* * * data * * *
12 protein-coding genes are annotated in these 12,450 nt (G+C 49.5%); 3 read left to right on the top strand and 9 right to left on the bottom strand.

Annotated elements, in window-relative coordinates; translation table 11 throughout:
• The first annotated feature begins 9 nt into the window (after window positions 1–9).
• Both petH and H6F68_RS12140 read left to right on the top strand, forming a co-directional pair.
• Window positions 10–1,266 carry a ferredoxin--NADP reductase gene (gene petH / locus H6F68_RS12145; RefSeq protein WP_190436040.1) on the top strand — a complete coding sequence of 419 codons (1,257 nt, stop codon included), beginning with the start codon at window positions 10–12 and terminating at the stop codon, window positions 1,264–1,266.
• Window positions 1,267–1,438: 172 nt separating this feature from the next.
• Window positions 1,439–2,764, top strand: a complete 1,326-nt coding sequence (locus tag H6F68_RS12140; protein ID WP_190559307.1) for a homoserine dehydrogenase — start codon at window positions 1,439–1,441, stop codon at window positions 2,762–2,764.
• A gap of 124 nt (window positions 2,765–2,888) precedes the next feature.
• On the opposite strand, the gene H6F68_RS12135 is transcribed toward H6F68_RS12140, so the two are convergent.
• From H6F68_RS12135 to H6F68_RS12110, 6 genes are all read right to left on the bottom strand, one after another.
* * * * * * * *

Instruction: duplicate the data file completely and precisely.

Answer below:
12 protein-coding genes are annotated in these 12,450 nt (G+C 49.5%); 3 read left to right on the top strand and 9 right to left on the bottom strand.

Annotated elements, in window-relative coordinates; translation table 11 throughout:
• The first annotated feature begins 9 nt into the window (after window positions 1–9).
• Both petH and H6F68_RS12140 read left to right on the top strand, forming a co-directional pair.
• Window positions 10–1,266 carry a ferredoxin--NADP reductase gene (gene petH / locus H6F68_RS12145; RefSeq protein WP_190436040.1) on the top strand — a complete coding sequence of 419 codons (1,257 nt, stop codon included), beginning with the start codon at window positions 10–12 and terminating at the stop codon, window positions 1,264–1,266.
• Window positions 1,267–1,438: 172 nt separating this feature from the next.
• Window positions 1,439–2,764, top strand: a complete 1,326-nt coding sequence (locus tag H6F68_RS12140; protein ID WP_190559307.1) for a homoserine dehydrogenase — start codon at window positions 1,439–1,441, stop codon at window positions 2,762–2,764.
• A gap of 124 nt (window positions 2,765–2,888) precedes the next feature.
• On the opposite strand, the gene H6F68_RS12135 is transcribed toward H6F68_RS12140, so the two are convergent.
• From H6F68_RS12135 to H6F68_RS12110, 6 genes are all read right to left on the bottom strand, one after another.